Some of the facts for you to digest.

At its inception, women's football was embraced by the FA for the patriotic nature of the games. The League programme had been suspended in 1915 following the outbreak of the First World War and women took to the field as a means of raising much needed funds for wounded soldiers and their families. Many had lost their own fathers and brothers in the conflict and they understood the harsh reality of life without their loved ones. However, it proved to be a bigger success than anyone could have imagined and once the novelty aspect had disappeared, it was obvious that women's football was very much a crowd pleaser. 

In the early 1920s the national enthusiasm for the Dick, Kerr Ladies had in some ways parallelled that seen by the rapid expansion of the professional male game during the same period. In 1920, divisions 1 and 2 of the men's football league were each expanded from 20 to 22 clubs. The following year a new division 3 was formed, mostly from southern clubs but soon followed by a division 3 north. However the national interest in women's football was quite substantial, but it was a state of affairs that wouldn't be allowed to last.  Women's football offended the middle class propriety of the FA's ruling council but perhaps more importantly, it was grabbing some of the limelight from the male game.  

The Dick, Kerr Ladies had earned themselves the reputation as being the premier team in the land and the charities they were playing for, to quote the press, recognised 'what a little gold mine these girls were'. By 1921 the popularity of the team was at it's height and they were the ones that everyone wanted to see and they had been booked to play an average of two games a week. They were even feted as the unofficial England team because of their superiority but the Dick, Kerr Ladies were soon to become victims of their own success. On 5 December 1921, the FA banned ladies football and effectively changed the course of the women's game forever. The minutes of the meeting read as follows:

Complaints having been made as to football being played by women, the Council feel impelled to express their strong opinion that the game of football is quite unsuitable for females and ought not to be encouraged.

Complaints have also been made as to the conditions under which some of these matches have been arranged and played, and the appropriation of receipts to other than charitable objects.

The Council are further of the opinion that an excessive proportion of the receipts are absorbed in expenses and an inadequate percentage devoted to charitable objects.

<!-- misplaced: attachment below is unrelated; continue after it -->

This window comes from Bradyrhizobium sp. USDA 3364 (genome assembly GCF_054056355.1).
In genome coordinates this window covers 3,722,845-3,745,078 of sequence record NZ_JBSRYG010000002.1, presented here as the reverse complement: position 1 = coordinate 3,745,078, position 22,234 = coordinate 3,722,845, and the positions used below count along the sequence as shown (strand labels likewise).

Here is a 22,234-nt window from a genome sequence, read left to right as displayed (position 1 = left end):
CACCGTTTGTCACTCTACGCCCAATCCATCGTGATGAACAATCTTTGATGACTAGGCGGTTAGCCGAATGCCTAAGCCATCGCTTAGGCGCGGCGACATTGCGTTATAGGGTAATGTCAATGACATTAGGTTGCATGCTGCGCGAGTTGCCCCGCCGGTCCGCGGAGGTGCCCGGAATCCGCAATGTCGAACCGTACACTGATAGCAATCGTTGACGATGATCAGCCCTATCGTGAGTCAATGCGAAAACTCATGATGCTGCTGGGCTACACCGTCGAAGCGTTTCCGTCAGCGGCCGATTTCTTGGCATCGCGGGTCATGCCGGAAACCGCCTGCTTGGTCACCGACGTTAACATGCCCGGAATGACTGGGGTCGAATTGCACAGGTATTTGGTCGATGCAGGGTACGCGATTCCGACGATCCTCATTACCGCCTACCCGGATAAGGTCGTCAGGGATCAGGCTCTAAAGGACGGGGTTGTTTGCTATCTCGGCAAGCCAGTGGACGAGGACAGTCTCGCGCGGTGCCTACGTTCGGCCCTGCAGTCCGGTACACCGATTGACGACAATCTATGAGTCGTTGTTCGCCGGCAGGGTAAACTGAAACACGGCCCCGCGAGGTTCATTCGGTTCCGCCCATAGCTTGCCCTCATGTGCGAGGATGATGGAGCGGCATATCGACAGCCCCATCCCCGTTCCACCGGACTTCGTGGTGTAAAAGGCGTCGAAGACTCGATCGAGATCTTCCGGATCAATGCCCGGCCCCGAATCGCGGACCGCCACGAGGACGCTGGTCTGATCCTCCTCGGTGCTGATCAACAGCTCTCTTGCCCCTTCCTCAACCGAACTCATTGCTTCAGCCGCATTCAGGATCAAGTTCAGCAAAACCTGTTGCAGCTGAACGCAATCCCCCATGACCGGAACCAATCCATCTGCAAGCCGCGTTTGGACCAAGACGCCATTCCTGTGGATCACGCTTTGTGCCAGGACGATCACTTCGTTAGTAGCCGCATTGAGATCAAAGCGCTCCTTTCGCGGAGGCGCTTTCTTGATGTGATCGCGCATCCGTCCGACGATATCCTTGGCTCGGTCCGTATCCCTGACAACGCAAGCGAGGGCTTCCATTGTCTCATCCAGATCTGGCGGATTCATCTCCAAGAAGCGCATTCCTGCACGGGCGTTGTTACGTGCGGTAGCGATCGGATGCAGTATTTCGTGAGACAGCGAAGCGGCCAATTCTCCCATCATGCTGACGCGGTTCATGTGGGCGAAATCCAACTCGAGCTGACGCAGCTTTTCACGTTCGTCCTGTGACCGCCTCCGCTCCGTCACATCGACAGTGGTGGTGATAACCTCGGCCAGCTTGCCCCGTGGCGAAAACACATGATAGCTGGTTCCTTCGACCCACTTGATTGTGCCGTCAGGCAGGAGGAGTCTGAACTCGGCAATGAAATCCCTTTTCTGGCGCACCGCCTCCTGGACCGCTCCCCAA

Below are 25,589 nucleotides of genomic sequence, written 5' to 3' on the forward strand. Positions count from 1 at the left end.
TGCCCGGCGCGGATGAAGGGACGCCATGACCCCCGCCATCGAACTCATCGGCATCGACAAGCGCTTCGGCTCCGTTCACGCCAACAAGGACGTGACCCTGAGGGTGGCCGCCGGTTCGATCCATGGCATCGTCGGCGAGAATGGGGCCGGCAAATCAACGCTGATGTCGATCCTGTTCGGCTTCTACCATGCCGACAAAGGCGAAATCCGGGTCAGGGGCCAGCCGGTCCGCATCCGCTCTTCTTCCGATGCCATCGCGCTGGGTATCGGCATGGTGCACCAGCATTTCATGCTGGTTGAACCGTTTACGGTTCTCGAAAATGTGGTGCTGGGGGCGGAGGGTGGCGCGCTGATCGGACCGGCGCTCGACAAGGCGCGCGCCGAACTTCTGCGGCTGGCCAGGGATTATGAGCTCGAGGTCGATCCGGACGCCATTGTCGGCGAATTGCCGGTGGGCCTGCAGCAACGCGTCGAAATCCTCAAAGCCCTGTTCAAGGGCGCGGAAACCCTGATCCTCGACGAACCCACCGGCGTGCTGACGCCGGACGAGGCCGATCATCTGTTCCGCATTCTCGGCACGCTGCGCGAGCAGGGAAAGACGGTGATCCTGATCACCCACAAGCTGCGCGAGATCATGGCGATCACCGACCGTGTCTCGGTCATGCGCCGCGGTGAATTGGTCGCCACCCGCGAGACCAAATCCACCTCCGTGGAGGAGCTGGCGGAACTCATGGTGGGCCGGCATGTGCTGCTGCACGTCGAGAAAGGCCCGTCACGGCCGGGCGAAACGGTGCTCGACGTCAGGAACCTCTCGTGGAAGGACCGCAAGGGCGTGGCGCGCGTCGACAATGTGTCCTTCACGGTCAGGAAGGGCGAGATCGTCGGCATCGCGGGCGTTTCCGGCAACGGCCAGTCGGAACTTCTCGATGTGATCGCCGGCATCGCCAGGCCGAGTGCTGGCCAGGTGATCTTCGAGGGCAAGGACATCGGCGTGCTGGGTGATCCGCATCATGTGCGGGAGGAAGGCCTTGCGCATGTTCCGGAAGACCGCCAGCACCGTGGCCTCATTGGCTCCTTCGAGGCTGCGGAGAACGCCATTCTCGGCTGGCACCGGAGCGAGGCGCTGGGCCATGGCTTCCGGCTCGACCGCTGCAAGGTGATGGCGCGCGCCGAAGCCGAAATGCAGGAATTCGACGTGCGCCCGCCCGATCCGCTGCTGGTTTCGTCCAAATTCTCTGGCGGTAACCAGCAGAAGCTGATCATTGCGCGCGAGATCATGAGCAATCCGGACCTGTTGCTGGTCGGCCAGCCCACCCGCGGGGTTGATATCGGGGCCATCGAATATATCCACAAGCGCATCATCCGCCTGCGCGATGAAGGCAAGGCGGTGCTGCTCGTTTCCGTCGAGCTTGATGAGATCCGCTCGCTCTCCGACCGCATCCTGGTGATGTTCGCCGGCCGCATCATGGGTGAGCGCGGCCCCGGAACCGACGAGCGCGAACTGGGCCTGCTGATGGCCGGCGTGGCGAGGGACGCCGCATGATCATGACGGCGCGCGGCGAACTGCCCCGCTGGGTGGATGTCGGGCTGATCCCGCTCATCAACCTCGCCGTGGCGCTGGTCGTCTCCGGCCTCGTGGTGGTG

For these reasons the Council request clubs belonging to the association to refuse the use of their grounds for such matches.  

It was as easy as that! The axe had fallen and fifty years of prejudice and exclusion were to follow. It was probably the biggest sporting injustice of the last century. Some members of the medical profession also supported the FA, stating that football was a dangerous pursuit for women and could seriously affect their fertility. Some even thought that a woman's only role in sport was to stand on the sidelines, watch and applaud.

The truth was that women were attracting crowds far in excess of many of the men's games.  Had the ground at Goodison, for example, been able to accommodate everyone who wanted to get in to watch the match, there would have been a potential audience of approximately 67,000 people willing to come and see the game. In 1921 the Dick, Kerr Ladies regularly attracted crowds in excess of 20-30,000 spectators and they played over 60 games of football that year while still working full time at the factory. It isn't difficult to see why men felt threatened by the success of the women's game.

Consequently we have a nation that has for generations, been brought up with the belief that football is a man's game, but only because men wanted it that way in order to keep it for themselves. History does prove it to be otherwise but the glittering legacy of women's football had been conveniently buried and largely forgotten. For many years British women have had to be content to play football on Sunday and always have their status in question. If only women's football had been allowed to prosper and grow at the same pace as their male counterparts. Just imagine where it would be today.